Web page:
Next, a new thread stopwatchThread is created using a lambda expression. The lambda expression implements the run method of the Runnable interface. This thread is responsible for continuously measuring the elapsed time and printing it to the console.

The stopwatchThread uses a while loop that runs until the running flag is set to false. Within the loop, the elapsedTime is calculated by subtracting the startTime from the current time in milliseconds and subtracting the pauseDuration.

The elapsed time is then formatted as a string in the format of hh:mm:ss:SSS using the String.format method and stored in the timer variable. This string is printed to the console using System.out.write(timer.getBytes()). After printing the elapsed time, the thread sleeps for 1 millisecond using Thread.sleep(1).

Finally, the stopwatchThread is started using the start method. The program then prompts the user to either pause ('P'), resume ('R'), or stop the stopwatch. The user input is read and processed in a separate while loop that runs until the running flag is set to false.

If the user inputs 'P', the paused flag is set to true, and the pauseDuration is updated to reflect the current pause. If the user inputs 'R', the paused flag is set to false, and the pauseDuration is updated to reflect the current pause. If the user inputs anything else or Enter, the running flag is set to false, and the stopwatch is stopped.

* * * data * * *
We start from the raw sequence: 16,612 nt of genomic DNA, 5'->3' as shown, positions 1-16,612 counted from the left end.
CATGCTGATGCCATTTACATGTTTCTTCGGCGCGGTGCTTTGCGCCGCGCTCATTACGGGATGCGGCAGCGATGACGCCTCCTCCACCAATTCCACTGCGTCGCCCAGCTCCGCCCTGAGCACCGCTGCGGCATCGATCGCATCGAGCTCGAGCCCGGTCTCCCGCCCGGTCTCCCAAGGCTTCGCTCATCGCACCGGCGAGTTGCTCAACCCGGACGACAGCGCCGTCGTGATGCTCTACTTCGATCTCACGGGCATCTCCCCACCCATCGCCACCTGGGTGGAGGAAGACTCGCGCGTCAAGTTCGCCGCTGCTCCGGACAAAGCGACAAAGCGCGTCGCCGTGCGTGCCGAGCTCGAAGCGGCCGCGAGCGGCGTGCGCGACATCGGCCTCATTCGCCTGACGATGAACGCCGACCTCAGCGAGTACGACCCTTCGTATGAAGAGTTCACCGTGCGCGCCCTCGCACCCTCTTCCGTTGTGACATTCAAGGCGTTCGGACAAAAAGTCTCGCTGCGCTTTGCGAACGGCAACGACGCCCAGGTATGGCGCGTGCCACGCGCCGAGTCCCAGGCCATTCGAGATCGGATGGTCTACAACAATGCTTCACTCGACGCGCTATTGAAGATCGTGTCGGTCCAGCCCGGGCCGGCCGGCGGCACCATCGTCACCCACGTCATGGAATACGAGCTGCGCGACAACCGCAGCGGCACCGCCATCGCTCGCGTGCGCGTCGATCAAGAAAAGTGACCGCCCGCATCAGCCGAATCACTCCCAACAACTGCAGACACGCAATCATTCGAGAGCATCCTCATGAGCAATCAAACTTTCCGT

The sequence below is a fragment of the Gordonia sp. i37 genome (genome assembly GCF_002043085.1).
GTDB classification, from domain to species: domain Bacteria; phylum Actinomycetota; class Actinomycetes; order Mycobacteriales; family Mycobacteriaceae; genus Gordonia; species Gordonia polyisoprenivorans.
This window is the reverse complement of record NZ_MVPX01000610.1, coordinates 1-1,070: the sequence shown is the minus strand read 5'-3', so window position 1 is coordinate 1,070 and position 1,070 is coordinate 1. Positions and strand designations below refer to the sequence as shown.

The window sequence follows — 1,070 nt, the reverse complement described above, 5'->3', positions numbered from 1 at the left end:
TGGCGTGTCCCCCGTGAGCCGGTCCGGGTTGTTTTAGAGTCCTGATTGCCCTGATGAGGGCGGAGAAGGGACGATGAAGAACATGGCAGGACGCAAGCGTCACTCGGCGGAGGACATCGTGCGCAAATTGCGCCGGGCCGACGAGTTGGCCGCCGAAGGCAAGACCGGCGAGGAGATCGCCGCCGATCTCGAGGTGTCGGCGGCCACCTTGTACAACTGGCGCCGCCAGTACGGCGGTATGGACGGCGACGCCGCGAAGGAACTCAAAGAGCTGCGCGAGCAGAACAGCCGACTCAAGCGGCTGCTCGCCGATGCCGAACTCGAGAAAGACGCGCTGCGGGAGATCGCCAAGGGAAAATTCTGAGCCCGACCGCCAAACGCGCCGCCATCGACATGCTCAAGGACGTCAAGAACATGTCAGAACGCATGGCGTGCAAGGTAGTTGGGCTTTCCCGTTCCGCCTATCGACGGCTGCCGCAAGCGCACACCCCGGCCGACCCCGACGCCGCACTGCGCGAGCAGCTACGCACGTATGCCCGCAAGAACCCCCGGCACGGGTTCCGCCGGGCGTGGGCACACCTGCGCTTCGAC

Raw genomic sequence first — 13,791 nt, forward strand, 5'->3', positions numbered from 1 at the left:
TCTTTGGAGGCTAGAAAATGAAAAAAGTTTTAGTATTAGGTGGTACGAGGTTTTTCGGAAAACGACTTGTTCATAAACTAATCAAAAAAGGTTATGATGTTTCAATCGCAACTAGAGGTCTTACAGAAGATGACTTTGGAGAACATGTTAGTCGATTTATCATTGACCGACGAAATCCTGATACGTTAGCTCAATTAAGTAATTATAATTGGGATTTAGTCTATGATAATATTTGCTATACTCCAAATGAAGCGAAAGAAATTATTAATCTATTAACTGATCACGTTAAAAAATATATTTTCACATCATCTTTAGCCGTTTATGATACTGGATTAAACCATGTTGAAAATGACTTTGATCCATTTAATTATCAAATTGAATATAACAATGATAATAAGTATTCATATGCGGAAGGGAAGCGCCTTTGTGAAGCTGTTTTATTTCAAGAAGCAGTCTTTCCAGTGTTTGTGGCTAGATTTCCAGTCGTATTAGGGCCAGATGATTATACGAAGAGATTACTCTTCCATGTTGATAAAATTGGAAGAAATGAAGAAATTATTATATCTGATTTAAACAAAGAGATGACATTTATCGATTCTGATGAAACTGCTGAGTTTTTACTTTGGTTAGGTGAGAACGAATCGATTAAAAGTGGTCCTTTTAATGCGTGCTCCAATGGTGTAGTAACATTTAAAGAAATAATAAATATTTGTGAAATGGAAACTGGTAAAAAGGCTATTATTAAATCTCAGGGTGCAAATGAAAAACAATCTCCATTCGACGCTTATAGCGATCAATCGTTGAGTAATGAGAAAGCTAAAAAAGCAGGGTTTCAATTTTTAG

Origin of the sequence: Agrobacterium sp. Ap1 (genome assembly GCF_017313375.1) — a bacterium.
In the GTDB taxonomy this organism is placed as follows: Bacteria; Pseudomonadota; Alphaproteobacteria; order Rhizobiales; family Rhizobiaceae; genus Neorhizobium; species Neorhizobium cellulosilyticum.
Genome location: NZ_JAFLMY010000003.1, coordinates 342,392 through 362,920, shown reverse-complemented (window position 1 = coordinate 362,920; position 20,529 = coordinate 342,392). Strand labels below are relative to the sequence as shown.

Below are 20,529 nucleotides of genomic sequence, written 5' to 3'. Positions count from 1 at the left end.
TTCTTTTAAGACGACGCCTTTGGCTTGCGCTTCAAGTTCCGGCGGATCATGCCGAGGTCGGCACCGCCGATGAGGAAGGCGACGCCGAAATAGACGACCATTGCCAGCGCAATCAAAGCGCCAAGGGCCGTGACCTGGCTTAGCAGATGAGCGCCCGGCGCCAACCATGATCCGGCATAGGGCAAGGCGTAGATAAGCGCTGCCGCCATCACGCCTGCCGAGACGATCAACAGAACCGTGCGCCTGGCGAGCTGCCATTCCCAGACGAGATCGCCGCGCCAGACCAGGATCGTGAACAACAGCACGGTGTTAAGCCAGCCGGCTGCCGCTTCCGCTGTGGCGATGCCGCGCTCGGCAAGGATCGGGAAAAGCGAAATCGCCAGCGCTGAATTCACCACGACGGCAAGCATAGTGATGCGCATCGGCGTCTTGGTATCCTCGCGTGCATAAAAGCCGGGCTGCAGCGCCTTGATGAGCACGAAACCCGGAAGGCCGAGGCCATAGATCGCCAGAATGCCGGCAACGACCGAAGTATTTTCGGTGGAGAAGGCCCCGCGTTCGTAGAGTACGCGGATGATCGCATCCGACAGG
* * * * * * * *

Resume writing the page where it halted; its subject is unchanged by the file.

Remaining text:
Note: The reason why the variables elapsedTime and pausedDuration need to be final or effectively final is because they are being used within an anonymous inner class or a lambda expression in this code. In Java, variables that are used within anonymous inner classes or lambda expressions must be either final or effectively final.

What are volatile variables?

A volatile variable is used to indicate that a variable's value will be modified by different threads. When a field is declared volatile, the Java memory model ensures that all threads see a consistent value for the variable, even if it is modified by another thread. This is useful when writing multi-threaded programs, as it ensures that changes to a volatile variable are visible to all threads, preventing issues with thread synchronization.

By using volatile with the elapsedTime and pausedDuration variables, the program ensures that all threads see a consistent value for these variables even if they are being modified by another thread. This helps to prevent issues with thread synchronization and ensures that all threads have access to the correct values.

Example

Take a look at the code's result,

stopwatch

Conclusion

In conclusion, the stopwatch program provides a simple and efficient solution for measuring elapsed time. The program uses Multi-Threading concept to print the output in the console at the same time when it take input from the user.

Stopwatch Console Application in Java